Parasites brought to life by team of Huskers

· 3 min read

Parasites brought to life by team of Huskers

CSE app development team
Craig Chandler | University Communication
A team of students from computer science and engineering built a virtual reality app to enhance the information at the Nebraska State Museum's new Cherish Nebraska exhibit. The team is comprised of (from left) Ziyuan Ye, JunShen Ban, Brandon Heuttner, Matt Martin, Sasha Tenhumberg.

A group of computer science and engineering students are bringing parasites to life — without any of the negative side effects. Their versions of the pesky organisms are contained within augmented reality.

For their senior design project, the Huskers collaborated with the University of Nebraska State Museum at Morrill Hall to create a smartphone app that showcases four parasites in augmented reality, in which users see virtual images through their smartphone as part of their real-world surroundings.

Using the students’ app, visitors to the museum’s new fourth floor exhibit, “Cherish Nebraska,” can scan a trigger item for a certain parasite. The app recognizes the trigger, and then shows a 3-D rendering of the parasite through the camera’s screen as though it was right in front of the user. The app can also show renderings of the host and the effects of the parasite, as well as interactive games, puzzles and videos. It’s modeled after a similar Smithsonian app, with the intention of targeting the 14- to 18-year-old age demographic of museum visitors.

Matthew Martin, one of the students involved on the project, never expected to be doing something like this for his senior design class.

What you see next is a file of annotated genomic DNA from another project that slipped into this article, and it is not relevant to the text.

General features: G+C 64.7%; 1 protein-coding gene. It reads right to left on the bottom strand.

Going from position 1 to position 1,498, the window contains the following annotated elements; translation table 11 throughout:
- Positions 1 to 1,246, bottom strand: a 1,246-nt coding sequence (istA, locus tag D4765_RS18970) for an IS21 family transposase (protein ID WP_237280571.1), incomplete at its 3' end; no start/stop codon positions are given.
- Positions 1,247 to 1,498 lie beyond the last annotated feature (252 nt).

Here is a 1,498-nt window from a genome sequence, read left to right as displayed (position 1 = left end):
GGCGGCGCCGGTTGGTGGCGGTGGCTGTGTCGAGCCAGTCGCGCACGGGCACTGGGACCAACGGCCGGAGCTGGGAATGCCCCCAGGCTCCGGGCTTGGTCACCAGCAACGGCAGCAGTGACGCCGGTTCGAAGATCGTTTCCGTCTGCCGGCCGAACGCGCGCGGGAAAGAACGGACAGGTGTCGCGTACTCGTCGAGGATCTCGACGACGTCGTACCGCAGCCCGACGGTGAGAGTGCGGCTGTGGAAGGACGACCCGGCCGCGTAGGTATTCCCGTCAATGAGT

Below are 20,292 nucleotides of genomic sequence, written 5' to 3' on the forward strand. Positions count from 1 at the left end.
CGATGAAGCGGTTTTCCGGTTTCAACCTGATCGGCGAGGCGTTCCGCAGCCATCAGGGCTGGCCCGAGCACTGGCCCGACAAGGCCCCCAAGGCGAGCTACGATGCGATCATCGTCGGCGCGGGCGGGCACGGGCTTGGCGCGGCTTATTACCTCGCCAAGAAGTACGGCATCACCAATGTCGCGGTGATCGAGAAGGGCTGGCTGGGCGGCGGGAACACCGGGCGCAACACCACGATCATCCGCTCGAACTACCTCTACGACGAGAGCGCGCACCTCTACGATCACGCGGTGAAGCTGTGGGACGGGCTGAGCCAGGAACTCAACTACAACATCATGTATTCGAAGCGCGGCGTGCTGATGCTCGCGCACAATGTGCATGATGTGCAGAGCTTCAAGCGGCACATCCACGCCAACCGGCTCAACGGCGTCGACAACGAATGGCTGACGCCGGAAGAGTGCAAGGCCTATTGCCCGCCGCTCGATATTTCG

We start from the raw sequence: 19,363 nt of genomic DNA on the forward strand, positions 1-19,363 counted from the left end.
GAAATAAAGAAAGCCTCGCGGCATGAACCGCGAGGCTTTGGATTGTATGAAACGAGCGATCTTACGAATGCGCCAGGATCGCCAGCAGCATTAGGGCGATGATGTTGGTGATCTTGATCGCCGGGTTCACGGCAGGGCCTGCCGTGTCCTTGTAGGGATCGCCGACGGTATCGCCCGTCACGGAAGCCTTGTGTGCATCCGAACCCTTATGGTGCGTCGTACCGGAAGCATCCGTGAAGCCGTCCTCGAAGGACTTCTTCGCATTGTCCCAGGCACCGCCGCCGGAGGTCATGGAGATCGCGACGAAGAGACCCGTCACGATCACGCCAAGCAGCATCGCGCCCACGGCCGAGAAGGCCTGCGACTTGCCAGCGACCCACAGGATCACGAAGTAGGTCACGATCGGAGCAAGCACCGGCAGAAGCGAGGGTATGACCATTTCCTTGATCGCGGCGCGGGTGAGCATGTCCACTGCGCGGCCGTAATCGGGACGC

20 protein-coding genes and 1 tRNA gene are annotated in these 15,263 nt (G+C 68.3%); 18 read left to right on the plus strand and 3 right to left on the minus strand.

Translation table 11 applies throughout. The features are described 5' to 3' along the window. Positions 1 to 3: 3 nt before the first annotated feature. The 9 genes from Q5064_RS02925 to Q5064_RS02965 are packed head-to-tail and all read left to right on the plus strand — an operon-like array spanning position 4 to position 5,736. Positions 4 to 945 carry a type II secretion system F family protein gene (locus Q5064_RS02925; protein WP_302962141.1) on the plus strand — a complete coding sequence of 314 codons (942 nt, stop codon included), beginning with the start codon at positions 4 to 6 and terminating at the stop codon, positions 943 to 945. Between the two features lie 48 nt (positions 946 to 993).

Martin said the creation of the Morrill Hall app was much more experimental than past course projects, and pushed his group to learn new skills, like making 3-D animations.

CSE app for museum
Craig Chandler | University Communication
A student demonstrates the virtual reality app.

Not only did the group need to create the entire app, they also needed it to be accurate. Knowing that the museum couldn’t have anything scientifically incorrect or even misleading, the team reached out to museum experts Susan Weller, director; Joel Nielsen, project coordinator; Thomas Labedz, collections manager; and Robert Zink, professor and conservation biologist in the School of Natural Resources, for scientific guidance.

While the end goal of the project is to educate visitors to the museum, the assignment also stretched and educated its developers. The team worked up to 10 hours a week outside of class, and had to meet monthly release schedules that showed their progress.

“I don’t think I’ve ever had a class that has demanded this big of a time commitment,” Martin said.

The team, which consists of Martin, Brandon Huettner, Shaun Ban, Sasha Tenhumberg and Ziyuan Ye, is currently finishing up their fourth parasite for the app, and they hope to wrap it up before the end of the semester. Depending on sponsor funding, the project may continue next year with another senior design group taking the reins.

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